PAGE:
I have watched, with interest, the ongoing exchange on Eamonn Mallie’s site, between Jamie Bryson and Brian John Spencer. The two figures represent two, opposing camps, within ‘Unionism’, in its loosest sense.
Spencer, the spokesman for the “silent majority”, is emblematic of liberal Unionism, or, as they are often called, ‘garden centre Prods’. Bryson, on the other hand, speaks for a different group, perhaps best characterised as ‘T.U.V. supporters’, or anti-Agreement Unionists. We don’t have much time for anti-Agreement Unionists in the new Northern Ireland, and I believe that is a dangerous place for us to be.
Indeed, some commentators have criticised Eamonn for giving Bryson a platform, and dismiss Bryson’s views as inconsequential, unrepresentative, or downright irrational. They believe he should be excluded from sites such as this one, because he advocates things which are anathema to them. I am writing in defence of Jamie, not because I agree with him, but because I believe we need more dissent, not less, in Northern Ireland.
Dissent is necessary to a healthy democracy. We are a multi-faith, often no-faith, class-stratified society, which is undergoing rapid internal change, and is subject to the external shifts of Unions which we are part of. The dominance of one group and one set of beliefs, in such a society will not lead to progress. Disagreement and dissent benefits us all.
What shape that dissent takes might be uncomfortable for some, in particular readers of Eamon Mallie, who perhaps prefer their political narratives to be palatable, and broadly in line with their already held beliefs. Those same readers appear relatively happy to consume Spencer’s musings, indicating that there is something about Bryson, and what he is saying, which prompts a particular reaction.
We could, as some readers have demanded, cease to give Bryson, and those we most vehemently disagree with, a platform from which to speak. But what good will that do? We are a society emerging from conflict. We haven’t dealt with the past. We lack mature, political leadership. We are divided on a number of issues, not least what the new Northern Ireland ought to look like. Therefore, at the very least, at a civil societal level, we should be seeking more voices, not less.
That means welcoming all of our citizens into the discussion, and listening to what they have to say. There are sound reasons for doing this. If we only talk to those whom we agree with, we will reproduce the same narratives, and exclude those voices which unsettle those narratives. Political theorist Cass Sunstein argues that dissent performs a critical function in society:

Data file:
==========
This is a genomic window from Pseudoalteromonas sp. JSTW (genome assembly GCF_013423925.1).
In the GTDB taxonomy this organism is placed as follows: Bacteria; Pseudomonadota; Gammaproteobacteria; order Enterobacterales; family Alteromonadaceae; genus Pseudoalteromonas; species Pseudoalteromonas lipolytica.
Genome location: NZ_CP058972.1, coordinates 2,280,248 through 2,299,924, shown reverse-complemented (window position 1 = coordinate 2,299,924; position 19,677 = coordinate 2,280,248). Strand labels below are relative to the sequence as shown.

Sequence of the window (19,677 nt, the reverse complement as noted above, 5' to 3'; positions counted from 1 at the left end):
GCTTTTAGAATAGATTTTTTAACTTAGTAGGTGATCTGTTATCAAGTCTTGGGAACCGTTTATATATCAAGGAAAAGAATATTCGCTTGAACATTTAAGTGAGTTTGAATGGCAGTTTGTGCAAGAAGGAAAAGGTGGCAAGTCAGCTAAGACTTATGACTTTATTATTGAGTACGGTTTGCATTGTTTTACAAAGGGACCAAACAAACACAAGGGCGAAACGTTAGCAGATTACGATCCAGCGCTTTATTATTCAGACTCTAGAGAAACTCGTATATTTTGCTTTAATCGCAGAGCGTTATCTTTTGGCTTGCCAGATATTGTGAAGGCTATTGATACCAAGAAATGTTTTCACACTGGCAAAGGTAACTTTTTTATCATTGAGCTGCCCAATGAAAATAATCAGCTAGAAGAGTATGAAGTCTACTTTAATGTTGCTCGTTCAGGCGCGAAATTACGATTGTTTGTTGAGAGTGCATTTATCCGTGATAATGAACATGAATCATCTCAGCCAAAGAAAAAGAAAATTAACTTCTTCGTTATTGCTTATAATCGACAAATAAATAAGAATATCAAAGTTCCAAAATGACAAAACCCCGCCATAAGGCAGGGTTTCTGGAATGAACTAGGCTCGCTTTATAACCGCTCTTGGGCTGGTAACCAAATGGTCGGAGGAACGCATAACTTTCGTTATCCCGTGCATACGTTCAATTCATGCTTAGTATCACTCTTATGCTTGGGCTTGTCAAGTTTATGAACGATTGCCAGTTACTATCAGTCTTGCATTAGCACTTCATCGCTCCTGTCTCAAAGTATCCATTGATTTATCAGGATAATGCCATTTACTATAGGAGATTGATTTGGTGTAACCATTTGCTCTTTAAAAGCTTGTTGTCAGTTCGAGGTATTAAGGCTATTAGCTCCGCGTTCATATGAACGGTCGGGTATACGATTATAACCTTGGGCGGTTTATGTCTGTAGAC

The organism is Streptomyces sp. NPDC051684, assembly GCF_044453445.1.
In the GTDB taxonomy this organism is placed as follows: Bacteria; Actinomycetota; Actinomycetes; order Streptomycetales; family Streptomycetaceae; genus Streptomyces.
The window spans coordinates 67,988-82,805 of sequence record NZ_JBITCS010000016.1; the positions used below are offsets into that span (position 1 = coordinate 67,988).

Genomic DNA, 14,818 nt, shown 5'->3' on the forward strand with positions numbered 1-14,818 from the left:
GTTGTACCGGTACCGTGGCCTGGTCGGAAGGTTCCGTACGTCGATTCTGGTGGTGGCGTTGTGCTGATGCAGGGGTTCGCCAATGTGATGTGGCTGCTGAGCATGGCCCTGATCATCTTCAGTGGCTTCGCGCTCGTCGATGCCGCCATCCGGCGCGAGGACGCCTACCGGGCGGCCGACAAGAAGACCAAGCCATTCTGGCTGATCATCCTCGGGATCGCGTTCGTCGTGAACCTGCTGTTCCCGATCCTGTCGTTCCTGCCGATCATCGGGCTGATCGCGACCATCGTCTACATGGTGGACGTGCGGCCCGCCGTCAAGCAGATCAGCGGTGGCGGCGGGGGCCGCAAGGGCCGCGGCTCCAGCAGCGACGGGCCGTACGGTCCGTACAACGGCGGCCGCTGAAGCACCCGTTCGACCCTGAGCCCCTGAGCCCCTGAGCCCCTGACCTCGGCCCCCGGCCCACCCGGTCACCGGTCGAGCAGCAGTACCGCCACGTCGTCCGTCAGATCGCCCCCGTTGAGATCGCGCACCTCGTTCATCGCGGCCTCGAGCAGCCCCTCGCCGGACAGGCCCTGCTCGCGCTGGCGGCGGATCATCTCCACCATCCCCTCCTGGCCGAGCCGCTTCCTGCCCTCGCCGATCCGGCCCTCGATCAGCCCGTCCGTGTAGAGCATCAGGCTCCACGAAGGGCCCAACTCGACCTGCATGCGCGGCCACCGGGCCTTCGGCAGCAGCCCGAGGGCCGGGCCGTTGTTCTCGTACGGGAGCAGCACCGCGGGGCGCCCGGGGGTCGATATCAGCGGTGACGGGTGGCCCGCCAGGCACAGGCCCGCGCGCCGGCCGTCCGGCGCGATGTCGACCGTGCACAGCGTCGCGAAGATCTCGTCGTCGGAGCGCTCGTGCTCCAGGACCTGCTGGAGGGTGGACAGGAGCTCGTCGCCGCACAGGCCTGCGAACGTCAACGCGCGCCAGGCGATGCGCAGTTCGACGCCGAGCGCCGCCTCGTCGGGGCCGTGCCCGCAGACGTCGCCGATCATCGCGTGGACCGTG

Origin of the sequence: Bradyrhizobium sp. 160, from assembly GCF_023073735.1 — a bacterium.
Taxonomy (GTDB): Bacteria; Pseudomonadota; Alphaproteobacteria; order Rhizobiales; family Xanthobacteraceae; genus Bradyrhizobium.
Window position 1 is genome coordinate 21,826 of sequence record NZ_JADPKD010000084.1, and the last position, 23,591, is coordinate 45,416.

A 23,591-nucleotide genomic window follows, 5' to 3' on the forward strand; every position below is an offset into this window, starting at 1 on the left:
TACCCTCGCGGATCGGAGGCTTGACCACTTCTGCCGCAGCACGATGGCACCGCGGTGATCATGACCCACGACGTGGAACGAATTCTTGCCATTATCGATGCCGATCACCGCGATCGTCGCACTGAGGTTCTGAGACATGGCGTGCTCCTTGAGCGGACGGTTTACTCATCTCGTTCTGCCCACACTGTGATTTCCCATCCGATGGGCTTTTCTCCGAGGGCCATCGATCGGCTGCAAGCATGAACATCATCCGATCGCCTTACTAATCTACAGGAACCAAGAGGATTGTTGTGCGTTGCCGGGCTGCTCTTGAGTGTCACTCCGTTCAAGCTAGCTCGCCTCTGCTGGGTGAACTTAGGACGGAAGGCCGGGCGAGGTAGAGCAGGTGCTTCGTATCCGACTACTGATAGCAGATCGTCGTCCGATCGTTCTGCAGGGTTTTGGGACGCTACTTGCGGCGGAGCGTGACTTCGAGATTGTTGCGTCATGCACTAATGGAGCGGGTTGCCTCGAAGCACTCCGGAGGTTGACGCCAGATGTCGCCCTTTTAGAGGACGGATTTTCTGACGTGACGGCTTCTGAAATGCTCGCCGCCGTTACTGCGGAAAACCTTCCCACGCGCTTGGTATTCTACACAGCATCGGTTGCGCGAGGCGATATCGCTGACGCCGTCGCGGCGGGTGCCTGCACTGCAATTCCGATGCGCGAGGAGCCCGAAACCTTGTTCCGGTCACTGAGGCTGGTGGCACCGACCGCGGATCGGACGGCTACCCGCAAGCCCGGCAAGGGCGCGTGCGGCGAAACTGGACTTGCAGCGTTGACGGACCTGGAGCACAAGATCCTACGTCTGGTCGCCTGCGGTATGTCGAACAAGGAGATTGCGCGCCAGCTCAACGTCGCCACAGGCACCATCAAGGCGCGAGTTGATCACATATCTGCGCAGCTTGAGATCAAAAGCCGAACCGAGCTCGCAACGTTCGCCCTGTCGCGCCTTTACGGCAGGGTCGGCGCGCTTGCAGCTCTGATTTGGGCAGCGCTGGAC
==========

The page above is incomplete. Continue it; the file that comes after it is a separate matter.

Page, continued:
Dissenters are often portrayed as selfish and disloyal, but Sunstein shows that those who reject pressures imposed by others perform valuable social functions, often at their own expense. This is true for dissenters in boardrooms, churches, unions, and academia. It is true for dissenters in the White House, Congress, and the Supreme Court. And it is true during times of war and peace. (2004)
I am not suggesting that Bryson ought to be granted special rights, after all, he is only one, but instead arguing that we would do more damage by excluding him, and others like him, than letting them speak. He is using a keyboard, not waving a gun. He is making arguments, and taking criticism. He is engaging with those who are unhappy with the outcomes of the peace process. A group whom, I might add, are not small in number. Why are they unhappy with the peace process? What shape would they like peace to take? I’d like to know, and I’m happy to listen.
In addition, I would agree with Bryson that you can be anti-peace process, and pro-peace. I don’t doubt the logic of that position. We have achieved a marked reduction in organised violence, post-Agreement. But we do not have a peace which includes all of our society. That’s a serious problem, and one which won’t go away, unless we begin to talk to those who have been excluded. What would you prefer those people to do, rather than speak up?
Of course, some argue that his views are offensive, or incoherent. I agree with him on some issues, such as the one outlined above, and indeed on the case which he makes against a neutral Northern Ireland. To me, neutrality means an absence of that which makes life interesting, and the presence, instead, of sanitised, consumable cultures and products.
On the other hand, I am firmly opposed to what Bryson has to say on equal marriage. But listening to him, or reading his articles does not harm, or oppress me. It offends me, on occasion, but that is not the same as harm or oppression. I can argue with him if I wish. Sometimes I do, sometimes I don’t. But I would rather he was on a site like this, and talking to a range of people, than isolated.
What harm do incoherent arguments, or morally offensive statements, cause us? If we follow the reasoning of John Stuart Mill, who claimed that free speech was vital to a liberal democratic society, we must accept the right to free speech of all, even those voices which make us uncomfortable.
Because, as Mill argued, if we allow a range of claims to be made in the public arena, we are not obliged to agree with them. We can dispute them. If they are untenable, then they will be revealed as such via democratic argument. If they have some merit, we will improve our position by considering them. Debate, therefore, acts as a crucible, out of which we can only hope to produce some form of ‘truth’ As such, we have nothing to fear from dissenting voices. We have everything to lose from silencing them